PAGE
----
Australian companies are pressuring the government to mandate Wuhan coronavirus (COVID-19) vaccinations. Their lobbying has become so strong that experts have warned people that refusing to get vaccinated will likely mean getting banned from most workplaces and public venues.
Australia has maintained a very low vaccination rate since the COVID-19 vaccines became available to the country. But its vaccination rate is slowly rising, with around 15 percent of the population already fully vaccinated, and another 18 percent waiting to get a second dose of the vaccine.
The country has kept itself unvaccinated for so long because no broad vaccine mandates exist yet, except for some industries with workers the government has classified as “high risk.” These include nursing home and long-term care home workers and employees of “quarantine hotels.” (Related: Australian man escapes forced quarantine in hotel using rope made from bedsheets.)
Unfortunately, the federal government of Australia is relentlessly being pressured by private companies to make vaccines compulsory for workers.
One of the first companies to lobby the Australian government to mandate vaccines is Qantas, the country’s flag carrier and largest airline. Qantas has called on the federal government to mandate vaccines for all aviation staff. Company executives argued that this mandate is necessary to create “the safest environment possible for travelers and staff.”
“We believe COVID vaccination should be a requirement for all aviation workers,” said Qantas CEO Alan Joyce.
“It is being introduced bit by bit around the country,” he added. “We now have over 1,000 employees that are covered by the requirements in [New South Wales], the requirements in South Australia, New Zealand.”
The states of New South Wales and South Australia have made it mandatory for aviation workers who take part in international flights to get the COVID-19 vaccines. The country’s four other states and two territories have yet to follow suit. Qantas is the first large corporation in Australia to push for a vaccine mandate. Dozens of other companies have rolled out programs to bribe employees into getting COVID-19 vaccines, all of which have stopped just short of mandating the vaccines.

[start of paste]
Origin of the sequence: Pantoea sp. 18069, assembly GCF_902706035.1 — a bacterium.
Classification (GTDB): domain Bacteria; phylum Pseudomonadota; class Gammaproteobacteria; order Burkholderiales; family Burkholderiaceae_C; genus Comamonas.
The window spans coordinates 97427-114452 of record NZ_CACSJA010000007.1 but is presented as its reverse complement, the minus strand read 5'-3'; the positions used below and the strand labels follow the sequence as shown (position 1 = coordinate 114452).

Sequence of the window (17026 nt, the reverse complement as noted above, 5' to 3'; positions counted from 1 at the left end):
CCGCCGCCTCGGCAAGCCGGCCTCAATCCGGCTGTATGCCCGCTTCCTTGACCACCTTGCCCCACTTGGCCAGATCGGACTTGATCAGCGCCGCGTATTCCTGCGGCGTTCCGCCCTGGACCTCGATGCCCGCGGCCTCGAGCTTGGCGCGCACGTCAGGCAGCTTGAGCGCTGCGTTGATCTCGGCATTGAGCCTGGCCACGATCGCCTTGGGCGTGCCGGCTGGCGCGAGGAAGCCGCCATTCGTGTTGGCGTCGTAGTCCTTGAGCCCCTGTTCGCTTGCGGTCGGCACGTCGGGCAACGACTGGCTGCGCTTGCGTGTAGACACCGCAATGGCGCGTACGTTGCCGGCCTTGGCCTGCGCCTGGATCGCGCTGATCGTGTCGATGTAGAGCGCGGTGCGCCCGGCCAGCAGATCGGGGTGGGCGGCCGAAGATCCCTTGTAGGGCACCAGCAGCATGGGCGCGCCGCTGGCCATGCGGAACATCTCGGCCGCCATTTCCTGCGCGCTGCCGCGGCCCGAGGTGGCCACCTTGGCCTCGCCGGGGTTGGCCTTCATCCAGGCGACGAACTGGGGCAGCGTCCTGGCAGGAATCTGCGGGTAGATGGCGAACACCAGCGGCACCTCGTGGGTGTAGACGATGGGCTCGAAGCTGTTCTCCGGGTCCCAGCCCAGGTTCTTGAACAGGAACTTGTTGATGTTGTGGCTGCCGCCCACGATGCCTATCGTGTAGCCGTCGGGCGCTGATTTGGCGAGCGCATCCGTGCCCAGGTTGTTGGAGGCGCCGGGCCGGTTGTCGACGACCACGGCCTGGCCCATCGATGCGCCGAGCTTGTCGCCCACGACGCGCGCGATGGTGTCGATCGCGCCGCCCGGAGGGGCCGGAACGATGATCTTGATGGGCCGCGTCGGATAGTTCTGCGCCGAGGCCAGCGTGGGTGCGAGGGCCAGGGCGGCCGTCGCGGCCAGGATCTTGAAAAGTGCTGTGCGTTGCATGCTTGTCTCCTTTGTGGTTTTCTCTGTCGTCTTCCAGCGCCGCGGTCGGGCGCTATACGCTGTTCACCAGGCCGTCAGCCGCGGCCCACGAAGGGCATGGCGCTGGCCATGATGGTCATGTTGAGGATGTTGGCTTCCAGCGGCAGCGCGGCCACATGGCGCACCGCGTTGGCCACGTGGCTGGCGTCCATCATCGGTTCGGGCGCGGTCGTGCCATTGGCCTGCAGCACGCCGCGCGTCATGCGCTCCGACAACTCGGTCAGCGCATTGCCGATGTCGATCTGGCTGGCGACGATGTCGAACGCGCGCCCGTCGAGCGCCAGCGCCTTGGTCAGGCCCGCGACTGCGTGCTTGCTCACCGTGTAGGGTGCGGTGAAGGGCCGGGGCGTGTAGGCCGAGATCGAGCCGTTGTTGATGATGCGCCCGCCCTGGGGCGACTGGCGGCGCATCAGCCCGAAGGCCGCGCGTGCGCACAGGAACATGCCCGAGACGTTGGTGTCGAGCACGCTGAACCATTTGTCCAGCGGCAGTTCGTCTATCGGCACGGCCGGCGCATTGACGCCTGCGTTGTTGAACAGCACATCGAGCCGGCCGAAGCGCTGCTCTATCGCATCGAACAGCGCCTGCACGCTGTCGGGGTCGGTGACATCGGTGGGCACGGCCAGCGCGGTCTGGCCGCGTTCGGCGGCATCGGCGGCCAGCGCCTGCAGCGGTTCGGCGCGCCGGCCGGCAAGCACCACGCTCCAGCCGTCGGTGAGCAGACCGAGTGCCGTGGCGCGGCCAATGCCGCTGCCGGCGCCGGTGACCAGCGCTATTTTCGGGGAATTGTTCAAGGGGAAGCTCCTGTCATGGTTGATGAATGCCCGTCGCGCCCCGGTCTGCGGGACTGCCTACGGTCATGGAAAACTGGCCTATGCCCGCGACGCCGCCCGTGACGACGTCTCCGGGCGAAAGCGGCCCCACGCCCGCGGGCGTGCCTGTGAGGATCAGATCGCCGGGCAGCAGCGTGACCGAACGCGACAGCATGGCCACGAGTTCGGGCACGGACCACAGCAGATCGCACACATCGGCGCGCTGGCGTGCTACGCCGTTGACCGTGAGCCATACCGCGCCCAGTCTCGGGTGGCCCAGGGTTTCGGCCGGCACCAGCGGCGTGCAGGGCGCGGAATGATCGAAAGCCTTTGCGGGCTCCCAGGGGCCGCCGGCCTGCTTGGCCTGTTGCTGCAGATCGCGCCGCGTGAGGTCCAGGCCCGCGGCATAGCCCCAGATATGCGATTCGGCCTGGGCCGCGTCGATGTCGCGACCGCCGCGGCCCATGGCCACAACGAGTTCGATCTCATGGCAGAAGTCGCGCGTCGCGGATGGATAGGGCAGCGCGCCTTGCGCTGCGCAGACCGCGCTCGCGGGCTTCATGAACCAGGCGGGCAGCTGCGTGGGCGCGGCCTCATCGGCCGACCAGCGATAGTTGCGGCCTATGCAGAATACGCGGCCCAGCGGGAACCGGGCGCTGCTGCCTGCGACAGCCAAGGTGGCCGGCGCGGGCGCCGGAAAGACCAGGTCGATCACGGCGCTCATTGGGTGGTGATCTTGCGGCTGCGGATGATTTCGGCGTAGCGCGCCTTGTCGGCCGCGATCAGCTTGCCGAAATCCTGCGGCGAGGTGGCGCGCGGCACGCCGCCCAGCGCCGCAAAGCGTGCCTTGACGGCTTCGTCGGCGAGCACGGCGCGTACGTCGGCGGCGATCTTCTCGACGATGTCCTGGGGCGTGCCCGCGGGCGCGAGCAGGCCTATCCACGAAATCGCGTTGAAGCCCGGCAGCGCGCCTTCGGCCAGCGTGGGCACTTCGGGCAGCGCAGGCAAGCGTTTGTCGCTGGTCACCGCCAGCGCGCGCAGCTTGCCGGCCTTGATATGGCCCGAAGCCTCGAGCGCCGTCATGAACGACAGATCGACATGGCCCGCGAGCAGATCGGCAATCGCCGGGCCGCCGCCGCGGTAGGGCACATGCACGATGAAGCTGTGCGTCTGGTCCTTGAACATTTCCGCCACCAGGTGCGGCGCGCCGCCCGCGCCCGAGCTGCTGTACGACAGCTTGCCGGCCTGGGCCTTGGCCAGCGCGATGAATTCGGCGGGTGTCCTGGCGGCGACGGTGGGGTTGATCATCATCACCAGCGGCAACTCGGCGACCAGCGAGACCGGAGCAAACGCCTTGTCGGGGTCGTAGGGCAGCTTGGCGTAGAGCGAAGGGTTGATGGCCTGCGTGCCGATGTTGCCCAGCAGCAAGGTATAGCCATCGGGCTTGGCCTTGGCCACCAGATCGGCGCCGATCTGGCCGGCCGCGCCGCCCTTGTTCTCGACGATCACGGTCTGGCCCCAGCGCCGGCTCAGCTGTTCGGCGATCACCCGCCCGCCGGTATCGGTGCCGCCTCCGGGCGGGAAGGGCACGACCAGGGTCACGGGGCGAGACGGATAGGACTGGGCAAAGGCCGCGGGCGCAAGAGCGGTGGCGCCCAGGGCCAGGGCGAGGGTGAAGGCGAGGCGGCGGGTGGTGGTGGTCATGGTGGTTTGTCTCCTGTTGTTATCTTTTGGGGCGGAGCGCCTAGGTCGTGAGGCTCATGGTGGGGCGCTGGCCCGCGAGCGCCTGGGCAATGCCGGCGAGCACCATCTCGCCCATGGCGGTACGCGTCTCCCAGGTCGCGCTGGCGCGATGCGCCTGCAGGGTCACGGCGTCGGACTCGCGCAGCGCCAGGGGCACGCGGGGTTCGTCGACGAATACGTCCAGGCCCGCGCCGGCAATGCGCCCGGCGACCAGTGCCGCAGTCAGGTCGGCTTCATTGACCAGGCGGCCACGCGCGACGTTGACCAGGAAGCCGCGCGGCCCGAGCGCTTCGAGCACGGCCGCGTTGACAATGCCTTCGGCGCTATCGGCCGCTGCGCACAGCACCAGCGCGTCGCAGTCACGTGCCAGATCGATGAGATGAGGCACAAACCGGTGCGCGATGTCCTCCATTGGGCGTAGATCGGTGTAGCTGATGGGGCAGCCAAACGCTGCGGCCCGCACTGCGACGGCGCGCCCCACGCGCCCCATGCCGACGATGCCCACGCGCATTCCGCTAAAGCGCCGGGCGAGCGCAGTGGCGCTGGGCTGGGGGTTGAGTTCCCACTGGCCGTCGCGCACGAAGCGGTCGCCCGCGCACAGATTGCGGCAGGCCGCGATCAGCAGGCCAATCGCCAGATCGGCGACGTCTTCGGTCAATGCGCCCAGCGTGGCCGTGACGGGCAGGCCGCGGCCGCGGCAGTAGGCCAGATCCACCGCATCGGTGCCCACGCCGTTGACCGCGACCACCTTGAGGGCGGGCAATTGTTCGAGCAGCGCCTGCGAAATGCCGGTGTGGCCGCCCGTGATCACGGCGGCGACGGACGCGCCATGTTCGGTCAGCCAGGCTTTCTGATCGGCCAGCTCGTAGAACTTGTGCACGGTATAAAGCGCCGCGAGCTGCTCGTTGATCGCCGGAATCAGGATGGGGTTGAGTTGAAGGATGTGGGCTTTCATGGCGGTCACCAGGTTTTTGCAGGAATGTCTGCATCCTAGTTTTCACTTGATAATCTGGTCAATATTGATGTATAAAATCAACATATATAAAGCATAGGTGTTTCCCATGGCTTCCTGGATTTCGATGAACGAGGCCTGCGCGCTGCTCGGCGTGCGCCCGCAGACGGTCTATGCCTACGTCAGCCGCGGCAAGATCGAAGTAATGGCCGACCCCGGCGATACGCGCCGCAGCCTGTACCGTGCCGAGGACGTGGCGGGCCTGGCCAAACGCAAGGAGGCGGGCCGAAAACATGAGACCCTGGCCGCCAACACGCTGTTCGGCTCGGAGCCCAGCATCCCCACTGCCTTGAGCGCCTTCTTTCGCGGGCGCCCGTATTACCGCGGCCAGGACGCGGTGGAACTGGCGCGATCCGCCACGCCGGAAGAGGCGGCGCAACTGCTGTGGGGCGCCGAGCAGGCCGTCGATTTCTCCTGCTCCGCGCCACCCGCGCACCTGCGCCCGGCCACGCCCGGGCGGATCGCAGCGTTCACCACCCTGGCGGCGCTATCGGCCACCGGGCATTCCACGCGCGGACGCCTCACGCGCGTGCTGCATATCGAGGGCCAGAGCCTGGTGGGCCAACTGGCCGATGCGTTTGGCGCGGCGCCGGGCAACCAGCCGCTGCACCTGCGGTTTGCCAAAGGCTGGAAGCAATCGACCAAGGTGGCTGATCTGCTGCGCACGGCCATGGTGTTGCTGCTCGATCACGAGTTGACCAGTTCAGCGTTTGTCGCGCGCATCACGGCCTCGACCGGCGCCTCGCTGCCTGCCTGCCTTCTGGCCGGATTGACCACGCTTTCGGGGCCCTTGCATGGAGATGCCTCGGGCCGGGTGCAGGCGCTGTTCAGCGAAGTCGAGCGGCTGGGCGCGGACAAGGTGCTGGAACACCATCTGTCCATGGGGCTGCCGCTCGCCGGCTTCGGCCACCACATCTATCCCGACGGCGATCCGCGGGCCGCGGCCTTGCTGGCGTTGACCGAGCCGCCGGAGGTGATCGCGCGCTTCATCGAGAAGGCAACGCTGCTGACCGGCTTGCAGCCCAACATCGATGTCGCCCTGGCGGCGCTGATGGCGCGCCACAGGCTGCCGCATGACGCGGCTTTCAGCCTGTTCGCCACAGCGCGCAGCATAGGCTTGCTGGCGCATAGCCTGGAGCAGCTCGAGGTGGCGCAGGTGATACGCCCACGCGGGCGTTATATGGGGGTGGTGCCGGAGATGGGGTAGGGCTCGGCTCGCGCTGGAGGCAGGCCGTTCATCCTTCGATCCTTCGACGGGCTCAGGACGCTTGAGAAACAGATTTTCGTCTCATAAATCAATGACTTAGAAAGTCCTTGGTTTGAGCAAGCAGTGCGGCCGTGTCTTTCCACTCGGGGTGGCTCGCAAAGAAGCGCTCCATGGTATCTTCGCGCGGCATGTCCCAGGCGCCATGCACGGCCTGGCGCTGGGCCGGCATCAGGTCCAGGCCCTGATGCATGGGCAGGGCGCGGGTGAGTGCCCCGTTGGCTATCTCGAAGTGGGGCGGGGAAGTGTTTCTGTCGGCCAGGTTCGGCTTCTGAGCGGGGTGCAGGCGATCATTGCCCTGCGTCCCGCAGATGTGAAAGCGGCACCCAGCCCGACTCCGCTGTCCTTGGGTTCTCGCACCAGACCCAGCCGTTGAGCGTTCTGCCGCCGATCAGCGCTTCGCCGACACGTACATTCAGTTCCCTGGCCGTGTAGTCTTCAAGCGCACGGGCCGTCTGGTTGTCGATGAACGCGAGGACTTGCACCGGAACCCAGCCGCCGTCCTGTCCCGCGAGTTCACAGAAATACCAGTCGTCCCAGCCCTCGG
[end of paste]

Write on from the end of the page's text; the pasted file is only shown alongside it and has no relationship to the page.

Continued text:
Fortunately for Australians, several high-profile unions have placed themselves in opposition to any possible federal vaccine mandate. One of the unions most vocal in opposing mandates is the Federal Law Enforcement Officers Association. Its president, Larry Cosme, said that he believes a vaccine mandate is a violation of civil rights. Cosme said that any attempt to implement a vaccine mandate in Australia will be met with “a lot of pushback.”
“It’s going to be an avalanche,” he warned.
Australian Prime Minister Scott Morrison has ruled out a federal vaccine mandate.
“I think it is the wrong decision for Australia. It’s not how we do things,” he said. “I’m responsible for the decisions that we make, and the decisions that we make is that it’s not mandatory.”
“There was only one area where that has been recommended and that is for aged care workers,” he added.
Morrison said he knows companies like Qantas will be intensely scrutinizing Australian employment laws to figure out if they can implement vaccine mandates. He warned that any decisions they make regarding the vaccination of their employees “have to be consistent with our laws.”
Unfortunately, Morrison’s opposition to vaccine mandates does not translate to opposition to the experimental and side effect-riddled COVID-19 vaccines.
“I believe we will actually achieve the vaccination rates that are essential [without mandates],” he said.
Dr. Jane Williams, a health ethicist for the University of Sydney, warned that mandates can still be implemented even without a proper federal policy enforcing vaccinations. She said that such a vaccination policy will still give people the choice to not be vaccinated. “Your bodily autonomy is still okay,” she said. “No one is going to hold you down and vaccinate you.”
But she added that what Morrison’s government might do is make the choice to remain unvaccinated “become less appealing over time.”
This can be done by making certain public locations and workplaces only accessible to people who are vaccinated or who agree to abide by oppressively burdensome social distancing regulations. Such a situation is more likely even with Morrison’s opposition to vaccine mandates. Deputy Prime Minister Barnaby Joyce recently argued that businesses should have the right to reject unvaccinated customers.
“People in private enterprise are going to say, ‘Look I’ve got rights here too,'” he said during an interview. “If you want to come into my barbershop or my childcare facility … then I have a right to say, maybe, ‘Have you been inoculated?'”
“And if you say you haven’t, I have got a right as the owner of the shop to say, ‘I can’t have you sitting in a seat next to someone who has.'”
Learn more about the debates within governments around the world on whether or not to mandate COVID-19 vaccines at Vaccines.news.